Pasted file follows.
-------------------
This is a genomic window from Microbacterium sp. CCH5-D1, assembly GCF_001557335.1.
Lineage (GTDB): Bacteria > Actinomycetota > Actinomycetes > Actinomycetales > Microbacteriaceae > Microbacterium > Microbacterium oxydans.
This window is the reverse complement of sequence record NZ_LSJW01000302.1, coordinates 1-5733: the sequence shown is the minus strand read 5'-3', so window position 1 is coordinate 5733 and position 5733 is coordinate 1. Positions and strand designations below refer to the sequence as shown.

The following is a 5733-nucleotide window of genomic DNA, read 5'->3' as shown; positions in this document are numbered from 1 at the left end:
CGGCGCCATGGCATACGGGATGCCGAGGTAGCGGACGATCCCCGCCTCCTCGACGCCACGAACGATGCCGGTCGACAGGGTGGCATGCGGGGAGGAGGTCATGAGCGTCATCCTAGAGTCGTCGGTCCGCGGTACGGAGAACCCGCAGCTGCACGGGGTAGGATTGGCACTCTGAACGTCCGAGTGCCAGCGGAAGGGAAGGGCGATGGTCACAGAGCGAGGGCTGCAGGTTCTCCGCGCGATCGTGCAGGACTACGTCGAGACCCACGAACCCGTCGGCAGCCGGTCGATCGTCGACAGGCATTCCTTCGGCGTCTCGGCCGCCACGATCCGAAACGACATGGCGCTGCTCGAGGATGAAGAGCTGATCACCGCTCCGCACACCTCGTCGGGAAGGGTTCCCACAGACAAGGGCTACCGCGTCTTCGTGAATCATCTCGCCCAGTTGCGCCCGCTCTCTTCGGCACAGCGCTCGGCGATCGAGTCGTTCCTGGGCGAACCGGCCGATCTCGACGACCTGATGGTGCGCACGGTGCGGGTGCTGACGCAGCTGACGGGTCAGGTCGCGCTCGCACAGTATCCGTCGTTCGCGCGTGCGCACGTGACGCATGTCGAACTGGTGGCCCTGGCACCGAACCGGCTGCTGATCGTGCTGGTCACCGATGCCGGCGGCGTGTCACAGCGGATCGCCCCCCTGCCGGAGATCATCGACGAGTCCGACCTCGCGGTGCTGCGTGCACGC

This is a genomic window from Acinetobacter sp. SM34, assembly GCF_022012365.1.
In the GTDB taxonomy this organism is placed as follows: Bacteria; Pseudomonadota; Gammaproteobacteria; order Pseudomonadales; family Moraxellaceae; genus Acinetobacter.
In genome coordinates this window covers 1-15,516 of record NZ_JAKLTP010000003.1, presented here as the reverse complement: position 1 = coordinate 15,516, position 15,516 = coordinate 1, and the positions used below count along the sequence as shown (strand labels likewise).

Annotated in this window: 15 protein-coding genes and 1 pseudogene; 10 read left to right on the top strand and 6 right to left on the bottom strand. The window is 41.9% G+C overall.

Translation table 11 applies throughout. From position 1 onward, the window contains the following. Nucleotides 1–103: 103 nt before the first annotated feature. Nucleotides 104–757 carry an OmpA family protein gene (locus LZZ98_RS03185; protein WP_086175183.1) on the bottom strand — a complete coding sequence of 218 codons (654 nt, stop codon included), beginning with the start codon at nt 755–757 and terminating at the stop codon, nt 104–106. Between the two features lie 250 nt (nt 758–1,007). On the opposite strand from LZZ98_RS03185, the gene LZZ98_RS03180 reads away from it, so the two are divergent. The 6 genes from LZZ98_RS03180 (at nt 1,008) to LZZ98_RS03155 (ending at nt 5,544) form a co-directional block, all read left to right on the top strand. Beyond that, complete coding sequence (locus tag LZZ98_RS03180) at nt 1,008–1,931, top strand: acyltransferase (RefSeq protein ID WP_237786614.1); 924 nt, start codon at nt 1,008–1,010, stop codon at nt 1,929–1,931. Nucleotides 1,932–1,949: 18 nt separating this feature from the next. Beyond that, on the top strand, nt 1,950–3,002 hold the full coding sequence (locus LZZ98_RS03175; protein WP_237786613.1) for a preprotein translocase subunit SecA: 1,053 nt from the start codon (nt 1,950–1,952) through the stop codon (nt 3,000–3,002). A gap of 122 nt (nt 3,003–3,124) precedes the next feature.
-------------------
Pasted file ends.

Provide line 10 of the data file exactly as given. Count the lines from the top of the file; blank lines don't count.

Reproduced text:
Translation table 11 applies throughout. From position 1 onward, the window contains the following. Nucleotides 1–103: 103 nt before the first annotated feature. Nucleotides 104–757 carry an OmpA family protein gene (locus LZZ98_RS03185; protein WP_086175183.1) on the bottom strand — a complete coding sequence of 218 codons (654 nt, stop codon included), beginning with the start codon at nt 755–757 and terminating at the stop codon, nt 104–106. Between the two features lie 250 nt (nt 758–1,007). On the opposite strand from LZZ98_RS03185, the gene LZZ98_RS03180 reads away from it, so the two are divergent. The 6 genes from LZZ98_RS03180 (at nt 1,008) to LZZ98_RS03155 (ending at nt 5,544) form a co-directional block, all read left to right on the top strand. Beyond that, complete coding sequence (locus tag LZZ98_RS03180) at nt 1,008–1,931, top strand: acyltransferase (RefSeq protein ID WP_237786614.1); 924 nt, start codon at nt 1,008–1,010, stop codon at nt 1,929–1,931. Nucleotides 1,932–1,949: 18 nt separating this feature from the next. Beyond that, on the top strand, nt 1,950–3,002 hold the full coding sequence (locus LZZ98_RS03175; protein WP_237786613.1) for a preprotein translocase subunit SecA: 1,053 nt from the start codon (nt 1,950–1,952) through the stop codon (nt 3,000–3,002). A gap of 122 nt (nt 3,003–3,124) precedes the next feature.